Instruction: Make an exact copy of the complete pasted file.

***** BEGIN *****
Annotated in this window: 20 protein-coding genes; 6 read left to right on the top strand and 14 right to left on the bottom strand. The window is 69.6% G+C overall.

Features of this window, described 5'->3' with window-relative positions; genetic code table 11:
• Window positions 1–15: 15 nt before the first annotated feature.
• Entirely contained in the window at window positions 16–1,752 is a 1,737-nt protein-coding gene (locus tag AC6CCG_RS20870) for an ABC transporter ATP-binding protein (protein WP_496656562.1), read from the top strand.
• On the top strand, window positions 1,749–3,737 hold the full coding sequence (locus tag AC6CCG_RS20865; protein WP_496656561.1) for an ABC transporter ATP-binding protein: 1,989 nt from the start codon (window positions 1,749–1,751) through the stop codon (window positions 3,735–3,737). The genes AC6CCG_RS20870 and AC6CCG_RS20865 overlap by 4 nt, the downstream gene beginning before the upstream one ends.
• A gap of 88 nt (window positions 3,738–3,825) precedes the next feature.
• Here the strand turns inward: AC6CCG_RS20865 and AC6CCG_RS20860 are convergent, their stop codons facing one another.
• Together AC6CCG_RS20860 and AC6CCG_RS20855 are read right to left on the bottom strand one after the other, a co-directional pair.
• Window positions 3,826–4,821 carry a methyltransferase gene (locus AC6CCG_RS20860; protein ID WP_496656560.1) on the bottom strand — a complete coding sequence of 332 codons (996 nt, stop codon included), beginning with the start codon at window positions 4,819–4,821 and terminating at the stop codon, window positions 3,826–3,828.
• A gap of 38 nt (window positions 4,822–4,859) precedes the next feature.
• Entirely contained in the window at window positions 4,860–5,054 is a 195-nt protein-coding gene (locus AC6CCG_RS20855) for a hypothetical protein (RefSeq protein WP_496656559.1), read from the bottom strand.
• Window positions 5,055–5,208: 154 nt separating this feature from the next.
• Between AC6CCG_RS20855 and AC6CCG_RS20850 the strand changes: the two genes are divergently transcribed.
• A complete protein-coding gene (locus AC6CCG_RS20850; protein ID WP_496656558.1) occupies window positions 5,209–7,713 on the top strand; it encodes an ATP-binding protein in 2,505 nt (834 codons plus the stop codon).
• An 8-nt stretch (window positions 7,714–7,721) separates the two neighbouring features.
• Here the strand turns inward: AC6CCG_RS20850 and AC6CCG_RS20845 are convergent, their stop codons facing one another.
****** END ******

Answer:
Annotated in this window: 20 protein-coding genes; 6 read left to right on the top strand and 14 right to left on the bottom strand. The window is 69.6% G+C overall.

Features of this window, described 5'->3' with window-relative positions; genetic code table 11:
• Window positions 1–15: 15 nt before the first annotated feature.
• Entirely contained in the window at window positions 16–1,752 is a 1,737-nt protein-coding gene (locus tag AC6CCG_RS20870) for an ABC transporter ATP-binding protein (protein WP_496656562.1), read from the top strand.
• On the top strand, window positions 1,749–3,737 hold the full coding sequence (locus tag AC6CCG_RS20865; protein WP_496656561.1) for an ABC transporter ATP-binding protein: 1,989 nt from the start codon (window positions 1,749–1,751) through the stop codon (window positions 3,735–3,737). The genes AC6CCG_RS20870 and AC6CCG_RS20865 overlap by 4 nt, the downstream gene beginning before the upstream one ends.
• A gap of 88 nt (window positions 3,738–3,825) precedes the next feature.
• Here the strand turns inward: AC6CCG_RS20865 and AC6CCG_RS20860 are convergent, their stop codons facing one another.
• Together AC6CCG_RS20860 and AC6CCG_RS20855 are read right to left on the bottom strand one after the other, a co-directional pair.
• Window positions 3,826–4,821 carry a methyltransferase gene (locus AC6CCG_RS20860; protein ID WP_496656560.1) on the bottom strand — a complete coding sequence of 332 codons (996 nt, stop codon included), beginning with the start codon at window positions 4,819–4,821 and terminating at the stop codon, window positions 3,826–3,828.
• A gap of 38 nt (window positions 4,822–4,859) precedes the next feature.
• Entirely contained in the window at window positions 4,860–5,054 is a 195-nt protein-coding gene (locus AC6CCG_RS20855) for a hypothetical protein (RefSeq protein WP_496656559.1), read from the bottom strand.
• Window positions 5,055–5,208: 154 nt separating this feature from the next.
• Between AC6CCG_RS20855 and AC6CCG_RS20850 the strand changes: the two genes are divergently transcribed.
• A complete protein-coding gene (locus AC6CCG_RS20850; protein ID WP_496656558.1) occupies window positions 5,209–7,713 on the top strand; it encodes an ATP-binding protein in 2,505 nt (834 codons plus the stop codon).
• An 8-nt stretch (window positions 7,714–7,721) separates the two neighbouring features.
• Here the strand turns inward: AC6CCG_RS20850 and AC6CCG_RS20845 are convergent, their stop codons facing one another.